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“Eloquent badass” is not only how one would probably describe Thor’s brother/nemesis, Loki, but also the actor who portrays him, Tom Hiddleston. At last year’s San Diego Comic-Con, Hiddleston was the only cast member that wasn’t tight-lipped as if they were hiding serious government secrets. The actor spoke off the cuff, even revealing a plot twist… and he did so in that ear-pleasing British accent of his. Hiddleston’s voice is smooth, clear, and everything you’d want from a great British accent. Hearing my voice go up against his was quite an emasculating experience. My sometimes quick, Mark Zuckerberg-like mannerisms sounded even more idiotic, something I never thought possible. Hiddleston made me sound like one of those hicks from Deliverance in comparison, but that seemingly total gent would never be one to tell me so. I unfortunately didn’t have the chance to see Thor before speaking with Hiddleston, but we covered an array of topics from tone, finding humanity in a villain, what you get when angry Gods do battle, and how much of an honor it must be to have one’s face on a 7-Eleven Slurpee cup.

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Just as Matthew Vaughn’s Kick-Ass will introduce us to psychotic children in masks and costumes, fighting crime despite their clear lack of any super-powers, Peter Stebbings’ Defendor will do the same for adult wackos.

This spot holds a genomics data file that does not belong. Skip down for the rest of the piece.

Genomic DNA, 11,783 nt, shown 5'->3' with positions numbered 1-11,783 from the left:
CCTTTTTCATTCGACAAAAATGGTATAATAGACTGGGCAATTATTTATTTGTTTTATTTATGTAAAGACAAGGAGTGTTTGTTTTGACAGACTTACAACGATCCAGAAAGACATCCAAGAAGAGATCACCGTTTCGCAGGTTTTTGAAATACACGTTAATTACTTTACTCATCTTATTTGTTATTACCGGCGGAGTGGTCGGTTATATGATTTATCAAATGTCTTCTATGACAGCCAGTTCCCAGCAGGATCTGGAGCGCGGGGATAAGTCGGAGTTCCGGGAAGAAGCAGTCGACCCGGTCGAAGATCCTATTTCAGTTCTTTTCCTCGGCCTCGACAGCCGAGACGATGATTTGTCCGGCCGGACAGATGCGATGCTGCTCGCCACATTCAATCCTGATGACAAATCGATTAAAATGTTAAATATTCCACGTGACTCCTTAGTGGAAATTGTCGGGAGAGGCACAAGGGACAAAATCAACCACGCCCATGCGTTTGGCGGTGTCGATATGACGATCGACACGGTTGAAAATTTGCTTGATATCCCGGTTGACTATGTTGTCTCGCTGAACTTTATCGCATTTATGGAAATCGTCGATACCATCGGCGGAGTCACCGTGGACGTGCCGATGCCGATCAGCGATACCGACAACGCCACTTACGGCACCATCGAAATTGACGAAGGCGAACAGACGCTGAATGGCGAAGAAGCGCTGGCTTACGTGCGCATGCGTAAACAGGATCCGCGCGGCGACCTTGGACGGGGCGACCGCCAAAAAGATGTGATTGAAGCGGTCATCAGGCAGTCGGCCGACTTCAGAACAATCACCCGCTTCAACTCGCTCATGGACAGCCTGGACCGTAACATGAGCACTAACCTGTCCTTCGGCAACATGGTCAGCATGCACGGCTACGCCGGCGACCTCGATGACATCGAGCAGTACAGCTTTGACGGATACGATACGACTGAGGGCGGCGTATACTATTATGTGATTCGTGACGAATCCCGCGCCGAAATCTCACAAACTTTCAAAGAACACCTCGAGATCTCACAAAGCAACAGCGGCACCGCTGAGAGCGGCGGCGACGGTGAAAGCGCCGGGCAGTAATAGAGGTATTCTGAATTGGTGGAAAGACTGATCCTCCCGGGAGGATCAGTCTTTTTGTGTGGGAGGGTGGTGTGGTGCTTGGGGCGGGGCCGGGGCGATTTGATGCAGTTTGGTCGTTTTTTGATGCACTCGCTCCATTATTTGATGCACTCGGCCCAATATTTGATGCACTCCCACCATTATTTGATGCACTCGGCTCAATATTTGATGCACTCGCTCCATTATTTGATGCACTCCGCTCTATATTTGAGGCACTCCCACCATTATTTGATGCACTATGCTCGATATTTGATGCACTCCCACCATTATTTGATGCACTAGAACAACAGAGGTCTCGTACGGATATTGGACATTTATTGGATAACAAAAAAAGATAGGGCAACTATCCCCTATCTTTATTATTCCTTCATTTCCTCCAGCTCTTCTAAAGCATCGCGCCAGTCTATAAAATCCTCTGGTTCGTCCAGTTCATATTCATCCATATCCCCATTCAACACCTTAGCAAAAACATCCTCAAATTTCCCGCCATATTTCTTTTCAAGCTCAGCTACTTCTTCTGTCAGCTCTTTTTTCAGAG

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In talking with MTV, actress Natalie Portman spilled the beans on yet another actress who will be joining the cast of Marvel’s Thor for director Kenneth Branagh.

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Kevin Carr breaks down the week’s releases, looking at Inglourious Basterds, Shorts, and Post Grad.

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Question: What Robert Rodriguez film was more successful, Spy Kids or Sin City? I’ll give you a hint, Rodriguez’s next film is a family film…

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A straightforward romantic comedy about bringing a know-it-all author to his knee’s, director John Hindman’s first film is surprisingly charming and incredibly well-written. As if we should have expected any less…

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The 2008 Honor Roll

Forget the Best and the Worst of 2008. These are the actors, directors and producers that made the biggest impact on the world of film and how they might impact us in 2009.